I question assumptions that initiate this apparent forced choice between con- structivist and sociocultural perspectives. I contend that the two perspectives are complementary. Also, claims that either perspective captures the essence of people and communities should be rejected for pragmatic justifications . . . I argue that the sociocultural perspective informs theories of the conditions for the possibility of learning, whereas theories developed from the constructivist perspective focus on what students learn and the processes by which they do so. (Cobb 1994, 13)



Situated Cognition

Situated cognitive theories state that knowing cannot be separated from the context; it exists in situ, embedded in activity, people, culture, and language across physical and social space and time. Situated cognition is a construc- tivist theory, drawn from various fields such as anthropology, philosophy and critical theory (e.g., Bakhtin 1981; Heidegger 1968; Lave and Wenger 1991). Indeed Rogoff (1995) cites Bakhurst as saying, “The study of mind, of culture, and of language (in all its diversity) are internally related: that is, it will be impossible to render any one of these domains intelligible with- out essential reference to the others” (39). Those interested in constructivist situated learning (Lave 1988; Lave and Wenger 1991) state that education ought to find tasks and activities “situated” in the situations of the real world and highlight the importance of using relevant situations for learning. Rogoff locates her work loosely within this paradigm, although she infers that knowledge transfers across time and situation.

A critique against constructivism by the situated cognitivists is that constructivism is a philosophical construct and they thus caution against making claims about the generalizability of knowledge gained in one con- text to its application in another (Anderson, Reder, and Simon 1996). This perspective advocates the use of apprenticeship and “authentic” problems that are “ill defined” (that is, having no one right logical conclusive answer) and are located in the complex social environments and modalities that re- flect those that will be used in the future. Taken together with Rogoff and continued work on constructivism, some of which is located in this volume, I would argue that meaning-making construction processes are relevantly similar.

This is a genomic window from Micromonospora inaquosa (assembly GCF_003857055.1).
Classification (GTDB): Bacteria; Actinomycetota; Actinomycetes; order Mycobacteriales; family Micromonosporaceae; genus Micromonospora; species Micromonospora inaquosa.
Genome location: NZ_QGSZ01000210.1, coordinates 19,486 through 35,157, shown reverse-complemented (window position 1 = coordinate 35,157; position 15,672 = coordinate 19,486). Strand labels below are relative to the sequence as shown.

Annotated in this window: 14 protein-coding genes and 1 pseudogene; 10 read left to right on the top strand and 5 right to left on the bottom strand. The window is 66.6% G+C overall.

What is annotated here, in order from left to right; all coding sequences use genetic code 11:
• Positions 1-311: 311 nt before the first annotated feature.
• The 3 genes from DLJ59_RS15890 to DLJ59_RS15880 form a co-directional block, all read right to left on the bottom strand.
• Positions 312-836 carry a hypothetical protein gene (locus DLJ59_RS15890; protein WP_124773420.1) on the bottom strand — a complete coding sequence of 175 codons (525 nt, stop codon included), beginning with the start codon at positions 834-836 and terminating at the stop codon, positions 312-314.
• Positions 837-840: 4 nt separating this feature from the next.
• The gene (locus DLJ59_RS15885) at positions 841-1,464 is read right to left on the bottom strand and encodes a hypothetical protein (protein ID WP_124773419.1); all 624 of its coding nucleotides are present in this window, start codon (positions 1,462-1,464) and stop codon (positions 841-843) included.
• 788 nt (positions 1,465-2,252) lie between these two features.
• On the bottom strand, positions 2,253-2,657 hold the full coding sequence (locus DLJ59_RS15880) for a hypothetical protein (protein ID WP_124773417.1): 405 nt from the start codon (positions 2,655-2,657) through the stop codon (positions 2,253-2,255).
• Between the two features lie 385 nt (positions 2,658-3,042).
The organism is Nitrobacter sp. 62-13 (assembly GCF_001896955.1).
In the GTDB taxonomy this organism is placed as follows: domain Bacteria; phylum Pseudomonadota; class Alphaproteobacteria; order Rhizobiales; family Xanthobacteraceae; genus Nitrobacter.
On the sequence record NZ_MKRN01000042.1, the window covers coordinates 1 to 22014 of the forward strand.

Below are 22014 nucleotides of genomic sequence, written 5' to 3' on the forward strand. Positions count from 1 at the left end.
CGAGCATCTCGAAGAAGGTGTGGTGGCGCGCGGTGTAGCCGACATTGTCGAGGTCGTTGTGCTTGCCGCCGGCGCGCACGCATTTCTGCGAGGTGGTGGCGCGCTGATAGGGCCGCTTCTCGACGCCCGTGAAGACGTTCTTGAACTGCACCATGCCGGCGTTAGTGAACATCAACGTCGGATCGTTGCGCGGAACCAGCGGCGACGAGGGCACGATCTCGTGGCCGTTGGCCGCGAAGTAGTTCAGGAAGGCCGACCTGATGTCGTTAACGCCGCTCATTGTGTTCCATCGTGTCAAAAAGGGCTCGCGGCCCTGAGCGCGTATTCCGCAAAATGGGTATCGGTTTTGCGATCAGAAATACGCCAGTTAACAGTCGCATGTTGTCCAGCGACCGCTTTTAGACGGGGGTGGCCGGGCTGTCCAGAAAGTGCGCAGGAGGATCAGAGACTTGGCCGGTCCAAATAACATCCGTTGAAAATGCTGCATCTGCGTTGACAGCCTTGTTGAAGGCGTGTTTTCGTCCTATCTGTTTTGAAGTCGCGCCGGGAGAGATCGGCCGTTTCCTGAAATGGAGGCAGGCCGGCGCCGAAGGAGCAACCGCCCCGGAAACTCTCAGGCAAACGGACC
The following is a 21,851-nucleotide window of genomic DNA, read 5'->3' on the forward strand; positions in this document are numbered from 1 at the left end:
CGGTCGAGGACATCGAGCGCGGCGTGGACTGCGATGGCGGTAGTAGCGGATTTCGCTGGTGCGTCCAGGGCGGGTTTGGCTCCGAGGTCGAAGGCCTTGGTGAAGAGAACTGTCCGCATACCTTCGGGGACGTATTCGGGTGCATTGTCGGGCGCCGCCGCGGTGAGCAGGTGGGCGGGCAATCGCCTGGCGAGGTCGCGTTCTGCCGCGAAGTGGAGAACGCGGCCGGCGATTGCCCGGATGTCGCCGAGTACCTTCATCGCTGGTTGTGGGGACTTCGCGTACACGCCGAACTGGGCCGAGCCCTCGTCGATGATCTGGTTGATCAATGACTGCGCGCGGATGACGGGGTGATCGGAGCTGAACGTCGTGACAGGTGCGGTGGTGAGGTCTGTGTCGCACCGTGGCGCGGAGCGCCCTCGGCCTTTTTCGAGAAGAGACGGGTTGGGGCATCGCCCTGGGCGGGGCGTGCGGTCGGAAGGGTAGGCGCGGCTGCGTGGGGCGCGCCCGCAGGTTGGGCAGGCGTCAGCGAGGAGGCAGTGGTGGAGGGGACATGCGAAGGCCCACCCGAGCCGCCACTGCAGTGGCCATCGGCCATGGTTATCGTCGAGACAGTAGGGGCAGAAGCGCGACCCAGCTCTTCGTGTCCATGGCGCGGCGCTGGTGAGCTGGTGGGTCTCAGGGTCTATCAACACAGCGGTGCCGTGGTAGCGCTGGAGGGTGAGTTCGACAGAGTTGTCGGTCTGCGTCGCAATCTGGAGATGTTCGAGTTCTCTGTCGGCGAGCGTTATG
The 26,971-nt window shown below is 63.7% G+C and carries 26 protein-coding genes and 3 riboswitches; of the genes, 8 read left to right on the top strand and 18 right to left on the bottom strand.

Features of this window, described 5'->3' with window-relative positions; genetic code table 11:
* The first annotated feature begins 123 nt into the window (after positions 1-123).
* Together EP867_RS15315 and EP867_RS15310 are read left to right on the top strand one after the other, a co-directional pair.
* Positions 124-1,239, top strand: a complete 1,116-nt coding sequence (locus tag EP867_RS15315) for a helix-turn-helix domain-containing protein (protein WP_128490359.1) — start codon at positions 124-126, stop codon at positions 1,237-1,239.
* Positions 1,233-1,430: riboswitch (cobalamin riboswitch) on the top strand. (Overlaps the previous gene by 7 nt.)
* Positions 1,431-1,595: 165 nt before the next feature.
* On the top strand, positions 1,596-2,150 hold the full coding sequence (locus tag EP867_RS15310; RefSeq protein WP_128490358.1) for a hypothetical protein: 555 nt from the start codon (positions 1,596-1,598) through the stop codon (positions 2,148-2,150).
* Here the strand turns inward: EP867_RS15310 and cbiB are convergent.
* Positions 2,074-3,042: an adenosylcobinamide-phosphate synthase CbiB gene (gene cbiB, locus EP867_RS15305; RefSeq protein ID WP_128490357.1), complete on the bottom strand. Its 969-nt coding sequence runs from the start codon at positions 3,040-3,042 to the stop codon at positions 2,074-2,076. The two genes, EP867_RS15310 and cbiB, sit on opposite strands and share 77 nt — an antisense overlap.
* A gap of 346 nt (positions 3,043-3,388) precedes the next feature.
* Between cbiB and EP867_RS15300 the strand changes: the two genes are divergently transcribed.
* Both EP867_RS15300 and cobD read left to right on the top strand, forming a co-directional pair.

As such, I propose here that constructivism—both cognitive and sociocultural—apprehended together by common shared components, blends with the affordances that social media provides to connect learners in today’s and tomorrow’s technological world. Specifically, the Internet and the availability and use of both hard and soft technologies by individuals af- fect learning and social life. These media create opportunities for commu- nity (interaction and creation) and possibilities for learning that are broader than the pioneers of constructivist theories could have imagined. Remark- ably, learning affordances through social media use are certainly within con- structivist theorists’ collective vision of the process and products of teaching and learning.

Constructivism in a Mediated World

New media, and social media in particular, provide affordances for learn- ing, knowledge development, meaning making, and mind changing. Both the cognitive and sociocultural perspectives of constructivism address the



conditions, potentialities, and processes for doing so (Cobb 2005). Today’s learners live in a technologically mediated world. I use several meanings of “mediated,” sometimes with simultaneous meaning as each sense of the word is conflated with another. The first sense refers to when the media itself, the noun, is the intermediary for learning, as with the technology of computers, applications (apps) and programs, and the Internet.